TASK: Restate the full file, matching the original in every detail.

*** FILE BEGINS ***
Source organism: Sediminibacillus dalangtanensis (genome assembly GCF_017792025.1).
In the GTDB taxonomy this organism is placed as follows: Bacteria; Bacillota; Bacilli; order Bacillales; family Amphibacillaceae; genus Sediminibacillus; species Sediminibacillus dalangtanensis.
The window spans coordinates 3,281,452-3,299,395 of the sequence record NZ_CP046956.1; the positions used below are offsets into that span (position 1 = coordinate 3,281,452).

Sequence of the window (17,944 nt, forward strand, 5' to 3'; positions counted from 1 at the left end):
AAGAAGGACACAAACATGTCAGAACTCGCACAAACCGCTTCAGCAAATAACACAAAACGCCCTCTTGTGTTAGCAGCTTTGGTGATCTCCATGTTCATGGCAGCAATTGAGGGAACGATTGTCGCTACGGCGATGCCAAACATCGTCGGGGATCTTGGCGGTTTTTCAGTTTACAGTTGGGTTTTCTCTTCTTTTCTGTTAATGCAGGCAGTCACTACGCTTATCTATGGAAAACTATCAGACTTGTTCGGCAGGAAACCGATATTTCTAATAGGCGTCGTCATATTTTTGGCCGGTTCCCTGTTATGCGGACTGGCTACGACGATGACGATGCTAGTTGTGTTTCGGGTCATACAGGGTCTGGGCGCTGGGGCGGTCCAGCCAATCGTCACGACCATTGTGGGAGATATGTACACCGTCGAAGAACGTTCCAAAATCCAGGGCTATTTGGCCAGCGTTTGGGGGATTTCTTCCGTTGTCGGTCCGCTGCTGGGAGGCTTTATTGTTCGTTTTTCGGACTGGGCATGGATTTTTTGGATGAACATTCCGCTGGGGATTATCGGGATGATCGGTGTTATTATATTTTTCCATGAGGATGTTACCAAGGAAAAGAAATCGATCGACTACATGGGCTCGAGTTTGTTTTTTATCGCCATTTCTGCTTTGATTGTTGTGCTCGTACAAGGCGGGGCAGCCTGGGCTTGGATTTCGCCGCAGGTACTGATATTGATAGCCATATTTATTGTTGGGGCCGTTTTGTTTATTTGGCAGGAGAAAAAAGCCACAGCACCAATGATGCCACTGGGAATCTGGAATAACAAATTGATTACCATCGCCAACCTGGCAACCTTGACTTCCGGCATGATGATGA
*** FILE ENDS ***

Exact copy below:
Source organism: Sediminibacillus dalangtanensis (genome assembly GCF_017792025.1).
In the GTDB taxonomy this organism is placed as follows: Bacteria; Bacillota; Bacilli; order Bacillales; family Amphibacillaceae; genus Sediminibacillus; species Sediminibacillus dalangtanensis.
The window spans coordinates 3,281,452-3,299,395 of the sequence record NZ_CP046956.1; the positions used below are offsets into that span (position 1 = coordinate 3,281,452).

Sequence of the window (17,944 nt, forward strand, 5' to 3'; positions counted from 1 at the left end):
AAGAAGGACACAAACATGTCAGAACTCGCACAAACCGCTTCAGCAAATAACACAAAACGCCCTCTTGTGTTAGCAGCTTTGGTGATCTCCATGTTCATGGCAGCAATTGAGGGAACGATTGTCGCTACGGCGATGCCAAACATCGTCGGGGATCTTGGCGGTTTTTCAGTTTACAGTTGGGTTTTCTCTTCTTTTCTGTTAATGCAGGCAGTCACTACGCTTATCTATGGAAAACTATCAGACTTGTTCGGCAGGAAACCGATATTTCTAATAGGCGTCGTCATATTTTTGGCCGGTTCCCTGTTATGCGGACTGGCTACGACGATGACGATGCTAGTTGTGTTTCGGGTCATACAGGGTCTGGGCGCTGGGGCGGTCCAGCCAATCGTCACGACCATTGTGGGAGATATGTACACCGTCGAAGAACGTTCCAAAATCCAGGGCTATTTGGCCAGCGTTTGGGGGATTTCTTCCGTTGTCGGTCCGCTGCTGGGAGGCTTTATTGTTCGTTTTTCGGACTGGGCATGGATTTTTTGGATGAACATTCCGCTGGGGATTATCGGGATGATCGGTGTTATTATATTTTTCCATGAGGATGTTACCAAGGAAAAGAAATCGATCGACTACATGGGCTCGAGTTTGTTTTTTATCGCCATTTCTGCTTTGATTGTTGTGCTCGTACAAGGCGGGGCAGCCTGGGCTTGGATTTCGCCGCAGGTACTGATATTGATAGCCATATTTATTGTTGGGGCCGTTTTGTTTATTTGGCAGGAGAAAAAAGCCACAGCACCAATGATGCCACTGGGAATCTGGAATAACAAATTGATTACCATCGCCAACCTGGCAACCTTGACTTCCGGCATGATGATGA